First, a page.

America's Labor Day
Sep 4, 2012Posted by Chuck Rocha
The American worker is what makes our nation great. The hands of the American worker build our roads and manufacture our cars. They prepare the food we eat, and guide the steel that supports our buildings. It is the American worker who teaches our children, cares for us when we are sick, and keeps us safe from dangers such as fires and crime. Indeed, it is the spirit of the American worker that has helped separate us from other nations.
Work is not a partisan issue. Pink slips are not partisan. When a factory is shut down or a teacher is laid off, no one is asked what party they belong to. Work is, in fact, the bedrock of our society. It is through work, and support of the American worker, that we can ensure a society that not only provides a better life for ourselves, but for generations to come.
When an American worker loses his/her job, it is not only devastating for the worker, the community as a whole feels the loss as well. This is the reason we must fight to protect jobs in America. Public policy, and the entire governmental system itself, is built on the principle of our citizens being able to work and provide income for themselves. They then are able to pay taxes into the system, ensuring a government that is fair for all Americans. When we fail to protect the American worker, that system begins to collapse.
As the years progress, our system of government continues to grow disproportionately unfair to those without money. While the super-wealthy have seen their incomes continue to skyrocket, the medium income of average Americans has remained stagnant or fallen. While there is nothing necessarily wrong with being wealthy, or making as much money as you can, there is something wrong with being able to use that money to buy political power, and, in effect, buy the government. The recent Supreme Court decision that essentially equates money with free speech has made it so that those with vast wealth have a much louder voice in our system than those without money.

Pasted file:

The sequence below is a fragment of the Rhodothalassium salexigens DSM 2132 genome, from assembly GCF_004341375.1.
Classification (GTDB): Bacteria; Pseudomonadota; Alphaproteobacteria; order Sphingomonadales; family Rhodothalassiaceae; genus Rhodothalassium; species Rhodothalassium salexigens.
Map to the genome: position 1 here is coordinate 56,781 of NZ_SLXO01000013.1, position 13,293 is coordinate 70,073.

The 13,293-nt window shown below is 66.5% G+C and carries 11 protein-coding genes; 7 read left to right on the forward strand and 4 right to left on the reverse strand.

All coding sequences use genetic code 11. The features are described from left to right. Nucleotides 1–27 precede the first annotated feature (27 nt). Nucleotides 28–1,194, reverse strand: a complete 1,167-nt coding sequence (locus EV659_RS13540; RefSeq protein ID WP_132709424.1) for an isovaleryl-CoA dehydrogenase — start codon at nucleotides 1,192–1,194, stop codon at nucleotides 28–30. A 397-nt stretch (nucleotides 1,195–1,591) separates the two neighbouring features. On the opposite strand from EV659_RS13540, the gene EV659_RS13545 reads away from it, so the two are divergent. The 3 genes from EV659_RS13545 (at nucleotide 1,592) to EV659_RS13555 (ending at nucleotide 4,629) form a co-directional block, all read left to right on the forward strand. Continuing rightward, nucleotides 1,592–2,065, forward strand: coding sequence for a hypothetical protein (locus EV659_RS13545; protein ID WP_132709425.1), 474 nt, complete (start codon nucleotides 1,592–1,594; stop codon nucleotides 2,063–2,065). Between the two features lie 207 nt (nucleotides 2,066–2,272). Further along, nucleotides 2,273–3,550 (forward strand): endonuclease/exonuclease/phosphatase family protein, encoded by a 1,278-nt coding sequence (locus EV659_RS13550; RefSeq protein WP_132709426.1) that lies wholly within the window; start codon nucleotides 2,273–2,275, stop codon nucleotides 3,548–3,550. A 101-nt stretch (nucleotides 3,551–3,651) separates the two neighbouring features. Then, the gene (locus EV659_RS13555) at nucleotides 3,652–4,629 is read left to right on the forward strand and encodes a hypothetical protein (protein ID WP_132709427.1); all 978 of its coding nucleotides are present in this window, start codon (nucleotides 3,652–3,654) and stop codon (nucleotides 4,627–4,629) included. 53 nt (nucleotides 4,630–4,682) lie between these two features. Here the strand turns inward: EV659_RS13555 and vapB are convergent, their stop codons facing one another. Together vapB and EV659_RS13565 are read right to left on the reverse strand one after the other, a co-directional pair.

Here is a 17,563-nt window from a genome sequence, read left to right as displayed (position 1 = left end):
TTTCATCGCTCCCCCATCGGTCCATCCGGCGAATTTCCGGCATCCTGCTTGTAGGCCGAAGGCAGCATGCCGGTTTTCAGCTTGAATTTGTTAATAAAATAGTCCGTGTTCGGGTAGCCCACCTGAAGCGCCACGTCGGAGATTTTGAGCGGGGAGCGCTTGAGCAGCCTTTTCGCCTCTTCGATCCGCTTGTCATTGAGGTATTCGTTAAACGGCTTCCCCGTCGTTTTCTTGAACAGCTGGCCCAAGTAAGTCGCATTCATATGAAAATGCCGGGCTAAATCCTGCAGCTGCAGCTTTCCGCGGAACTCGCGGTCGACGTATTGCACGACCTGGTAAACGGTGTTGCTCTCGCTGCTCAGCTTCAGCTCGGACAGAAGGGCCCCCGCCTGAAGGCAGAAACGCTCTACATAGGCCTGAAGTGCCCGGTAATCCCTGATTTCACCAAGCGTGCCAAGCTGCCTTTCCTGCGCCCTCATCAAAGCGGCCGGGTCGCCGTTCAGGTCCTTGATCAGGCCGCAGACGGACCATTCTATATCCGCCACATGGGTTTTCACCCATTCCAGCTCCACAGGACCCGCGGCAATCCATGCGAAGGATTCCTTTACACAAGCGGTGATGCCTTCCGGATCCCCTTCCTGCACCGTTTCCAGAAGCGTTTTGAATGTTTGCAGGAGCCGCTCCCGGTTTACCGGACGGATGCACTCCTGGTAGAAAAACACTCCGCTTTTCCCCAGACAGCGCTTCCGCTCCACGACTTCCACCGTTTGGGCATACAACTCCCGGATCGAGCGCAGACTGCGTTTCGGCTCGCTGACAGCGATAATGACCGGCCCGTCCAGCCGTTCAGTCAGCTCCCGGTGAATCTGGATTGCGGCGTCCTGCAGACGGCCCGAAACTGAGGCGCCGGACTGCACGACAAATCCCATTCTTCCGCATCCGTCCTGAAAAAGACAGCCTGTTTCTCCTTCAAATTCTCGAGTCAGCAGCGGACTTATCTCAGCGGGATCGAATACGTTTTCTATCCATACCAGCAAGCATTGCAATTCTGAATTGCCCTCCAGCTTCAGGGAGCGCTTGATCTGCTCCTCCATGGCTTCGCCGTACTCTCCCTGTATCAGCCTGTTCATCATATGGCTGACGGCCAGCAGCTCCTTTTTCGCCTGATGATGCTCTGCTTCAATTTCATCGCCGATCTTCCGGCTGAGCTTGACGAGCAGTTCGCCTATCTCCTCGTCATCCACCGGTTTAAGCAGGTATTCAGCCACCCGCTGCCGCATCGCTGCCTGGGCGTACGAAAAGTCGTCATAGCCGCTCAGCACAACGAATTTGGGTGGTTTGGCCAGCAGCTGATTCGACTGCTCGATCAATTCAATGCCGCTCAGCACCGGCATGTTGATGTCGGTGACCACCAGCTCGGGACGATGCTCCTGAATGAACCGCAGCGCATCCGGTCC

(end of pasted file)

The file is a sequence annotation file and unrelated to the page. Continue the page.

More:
When we sit back, and policy makers do not hear the voices of all Americans, we end up with unfair laws that disenfranchise large majorities of the American people. We must hold these politicians accountable, and demand that our government enact policies that are fair for all Americans – no matter what their income.
We took the time to remember all workers this past Labor Day – but let's remember them every other day of the year, as well. And for the American worker whose hands paved the roads and bridges of yesterday, let us pay them tribute by joining together and demanding policies that will build a better nation for all of us tomorrow.
The views expressed in this blog are those of the authors and do not necessarily represent the views of the Center for National Policy.
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